Hollie Doyle broke new ground in another remarkable season, as she became the first female rider to win a race on British Champions Day with a runaway success aboard Trueshan in the Qipco British Champions Long Distance Cup.
Just days after breaking her own record for the number of winners in a year, Doyle, 24, made history at Ascot in the two-mile Group Two with Alan King’s four-year-old, as hot favourite Stradivarius finished towards the rear of the field.
Max Vega assured a solid pace from the start, with Fujaira Prince for company until the race hotted up when they turned for home.
Fujaira Prince went on, but that was short-lived as Doyle produced Trueshan (11-1) to hit the front and storm away from the opposition, going on to score by seven and a half lengths.
Search For A Song stayed on to take second spot, with Fujaira Prince half a length further back in third.
Doyle said: “That was incredible, I travelled all over them. He doesn’t like being crowded, so I switched him at the three-pole and the further I went, the better.
“This is a proper horse, he won his first two starts. I’ve always liked him – but I’m not going to lie, I didn’t realise he would be up to Group Two level like today.
“I’m really happy people are seeing me as just a jockey and not a female jockey. Shout out to Alan King because he is some trainer.
“I rode him first time up at Wolverhampton and that was a bit of a surprise, then he bolted up at Ffos Las. I’ve not been on him since. I’m really grateful for the owners and Alan to put me back on him today.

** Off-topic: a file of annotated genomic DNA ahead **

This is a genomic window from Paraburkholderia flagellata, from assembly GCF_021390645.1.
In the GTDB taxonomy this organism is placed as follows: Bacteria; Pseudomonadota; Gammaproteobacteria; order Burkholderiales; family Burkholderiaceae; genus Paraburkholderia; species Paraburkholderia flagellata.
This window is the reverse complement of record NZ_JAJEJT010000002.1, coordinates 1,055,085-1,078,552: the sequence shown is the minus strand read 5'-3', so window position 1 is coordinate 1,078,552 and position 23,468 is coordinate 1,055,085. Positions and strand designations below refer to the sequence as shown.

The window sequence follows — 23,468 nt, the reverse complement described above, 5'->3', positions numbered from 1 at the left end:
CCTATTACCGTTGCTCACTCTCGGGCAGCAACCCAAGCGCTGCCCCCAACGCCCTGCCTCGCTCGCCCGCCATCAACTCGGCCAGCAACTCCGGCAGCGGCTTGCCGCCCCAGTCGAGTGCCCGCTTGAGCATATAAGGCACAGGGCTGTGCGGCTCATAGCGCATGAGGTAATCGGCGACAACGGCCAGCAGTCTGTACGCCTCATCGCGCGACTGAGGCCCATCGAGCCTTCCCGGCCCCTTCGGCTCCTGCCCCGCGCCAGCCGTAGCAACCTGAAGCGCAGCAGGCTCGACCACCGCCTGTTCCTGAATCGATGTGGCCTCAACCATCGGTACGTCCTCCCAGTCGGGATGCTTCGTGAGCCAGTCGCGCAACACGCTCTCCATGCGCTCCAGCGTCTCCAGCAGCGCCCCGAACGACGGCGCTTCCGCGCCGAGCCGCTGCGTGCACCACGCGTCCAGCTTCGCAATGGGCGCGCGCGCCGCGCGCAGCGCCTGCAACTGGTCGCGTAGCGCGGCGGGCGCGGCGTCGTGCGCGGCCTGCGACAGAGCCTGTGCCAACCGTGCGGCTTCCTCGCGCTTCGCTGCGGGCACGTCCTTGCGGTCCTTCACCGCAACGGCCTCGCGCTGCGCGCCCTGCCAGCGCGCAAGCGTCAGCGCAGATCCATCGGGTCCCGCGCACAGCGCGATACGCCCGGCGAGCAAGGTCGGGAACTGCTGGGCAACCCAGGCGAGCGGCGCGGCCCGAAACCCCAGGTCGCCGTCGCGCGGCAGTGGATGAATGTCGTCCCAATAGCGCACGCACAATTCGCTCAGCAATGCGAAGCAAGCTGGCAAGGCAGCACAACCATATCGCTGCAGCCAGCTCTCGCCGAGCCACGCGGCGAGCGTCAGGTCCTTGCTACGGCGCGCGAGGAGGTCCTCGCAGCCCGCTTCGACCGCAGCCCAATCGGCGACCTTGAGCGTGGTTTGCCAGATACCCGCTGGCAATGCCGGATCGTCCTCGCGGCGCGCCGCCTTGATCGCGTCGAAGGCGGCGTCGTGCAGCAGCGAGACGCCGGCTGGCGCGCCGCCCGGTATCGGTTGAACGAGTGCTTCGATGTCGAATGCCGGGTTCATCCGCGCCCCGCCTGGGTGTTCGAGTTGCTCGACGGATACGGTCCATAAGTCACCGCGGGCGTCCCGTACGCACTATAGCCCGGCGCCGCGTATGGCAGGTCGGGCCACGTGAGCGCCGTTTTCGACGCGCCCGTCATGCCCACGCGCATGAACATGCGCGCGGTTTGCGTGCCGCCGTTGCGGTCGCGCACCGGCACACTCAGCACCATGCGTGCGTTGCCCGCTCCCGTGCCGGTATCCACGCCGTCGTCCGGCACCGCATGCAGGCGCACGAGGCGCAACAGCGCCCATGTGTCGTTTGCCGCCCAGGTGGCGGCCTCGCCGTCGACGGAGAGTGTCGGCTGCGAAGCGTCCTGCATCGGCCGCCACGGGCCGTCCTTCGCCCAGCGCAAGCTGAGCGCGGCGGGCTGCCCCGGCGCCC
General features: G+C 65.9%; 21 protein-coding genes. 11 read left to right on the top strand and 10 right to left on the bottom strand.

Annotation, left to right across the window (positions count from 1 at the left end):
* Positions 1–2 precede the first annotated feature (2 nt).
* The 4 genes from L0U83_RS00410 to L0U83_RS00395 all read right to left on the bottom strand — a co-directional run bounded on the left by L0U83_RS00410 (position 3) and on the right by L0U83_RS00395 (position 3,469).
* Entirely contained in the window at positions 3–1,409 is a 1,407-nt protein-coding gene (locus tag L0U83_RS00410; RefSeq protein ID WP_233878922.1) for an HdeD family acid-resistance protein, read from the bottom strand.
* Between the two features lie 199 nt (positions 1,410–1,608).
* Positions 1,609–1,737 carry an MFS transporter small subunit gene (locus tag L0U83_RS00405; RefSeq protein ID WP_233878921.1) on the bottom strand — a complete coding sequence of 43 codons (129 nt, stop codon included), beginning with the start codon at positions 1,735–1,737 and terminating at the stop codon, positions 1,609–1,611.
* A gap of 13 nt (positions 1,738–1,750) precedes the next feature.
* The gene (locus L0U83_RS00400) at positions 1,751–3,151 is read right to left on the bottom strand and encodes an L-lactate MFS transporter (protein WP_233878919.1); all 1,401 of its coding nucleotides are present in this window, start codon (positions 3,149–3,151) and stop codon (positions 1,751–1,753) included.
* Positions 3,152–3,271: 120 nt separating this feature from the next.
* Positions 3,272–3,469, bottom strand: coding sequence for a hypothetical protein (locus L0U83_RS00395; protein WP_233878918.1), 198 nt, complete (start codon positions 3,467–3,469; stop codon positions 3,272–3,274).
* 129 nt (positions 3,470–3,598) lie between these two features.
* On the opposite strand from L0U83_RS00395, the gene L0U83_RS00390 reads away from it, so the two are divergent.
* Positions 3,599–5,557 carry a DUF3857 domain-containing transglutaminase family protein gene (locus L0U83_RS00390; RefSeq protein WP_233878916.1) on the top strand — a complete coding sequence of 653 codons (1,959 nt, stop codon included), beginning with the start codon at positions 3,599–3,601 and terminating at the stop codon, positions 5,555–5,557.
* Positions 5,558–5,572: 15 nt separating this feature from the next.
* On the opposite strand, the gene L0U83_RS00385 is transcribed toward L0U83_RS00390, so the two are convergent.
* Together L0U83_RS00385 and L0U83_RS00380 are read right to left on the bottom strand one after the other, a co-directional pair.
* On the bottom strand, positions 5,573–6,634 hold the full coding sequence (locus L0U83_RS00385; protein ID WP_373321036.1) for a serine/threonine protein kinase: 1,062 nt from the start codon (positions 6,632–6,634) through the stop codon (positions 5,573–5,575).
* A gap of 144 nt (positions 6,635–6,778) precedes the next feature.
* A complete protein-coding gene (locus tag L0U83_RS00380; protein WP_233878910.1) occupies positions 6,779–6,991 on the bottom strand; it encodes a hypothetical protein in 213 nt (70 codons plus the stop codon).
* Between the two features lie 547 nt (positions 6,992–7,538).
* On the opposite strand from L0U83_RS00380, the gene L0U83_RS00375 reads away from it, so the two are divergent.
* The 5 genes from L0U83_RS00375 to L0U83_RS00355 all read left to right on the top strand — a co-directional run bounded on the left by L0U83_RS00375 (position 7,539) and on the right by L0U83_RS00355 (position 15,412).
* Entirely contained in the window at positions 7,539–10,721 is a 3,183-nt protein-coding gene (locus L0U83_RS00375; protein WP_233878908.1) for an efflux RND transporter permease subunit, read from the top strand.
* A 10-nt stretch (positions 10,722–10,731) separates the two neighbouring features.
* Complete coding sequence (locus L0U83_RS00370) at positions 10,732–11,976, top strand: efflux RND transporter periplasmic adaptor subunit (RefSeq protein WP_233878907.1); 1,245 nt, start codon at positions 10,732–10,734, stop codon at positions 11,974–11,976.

“He was almost over-travelling with me and I had to stay out a bit wide for the first three furlongs, but luckily I managed to slot in there and got a nice position outside Stradivarius. The further I was going, the better. He was tanking with me and he went through the ground like a tractor.
“The pace was reasonable, but he was travelling and he felt like he was hacking round there. I switched my fellow round horses as they said he didn’t like getting crowded in the Ebor and when I pushed the button, he responded.
“It is testing, I’m not going to lie – it is wet, heavy ground and hard work.”
King’s assistant, Dan Horsford, said: “It looked like she jumped in two furlongs out and he would make a nice novice hurdler!
“He has been progressive all year and has improved for the step up to two miles. Who knows where he ends up from here, but it will be all the Cup races next year. I would think hurdling would be shelved.”
He added: “It’s unbelievable. Hollie is still unbeaten on him. She gets on very well with him. It just didn’t happen for him in the Ebor for whatever reason, but a couple of runners at the time didn’t perform to their best, so you could almost put a line through that.
“It’s been a cracking year and long may it last.”
King was not present, but said from his yard: “It’s unbelievable. Obviously we hoped he would run well, but we weren’t expecting something like that. You couldn’t expect that, but obviously the step up in trip suited him and we know he does handle that ground.
“It was all over at the two-pole and I think we scared the dogs in the house!
“Most of my Flat youngsters are bought to go over jumps, but if they’re too good, they’re too good and it’s not a problem.
“Win or lose it was always going to be his last run of the season. We’ll put him away for the winter now and look forward to next summer and the Cup races. It’s been a terrific season on the Flat and really exciting. It’s great for the whole team.”
John Gosden said of Stradivarius: “It (ground) was too deep and too heavy. He hated it and Frankie (Dettori) thought he pulled his shoes off.
“He was in good form. The ground was very deep down there and he would have probably been better running on the inner track.”
Dettori added: “I was never there and there is not much else I can say.”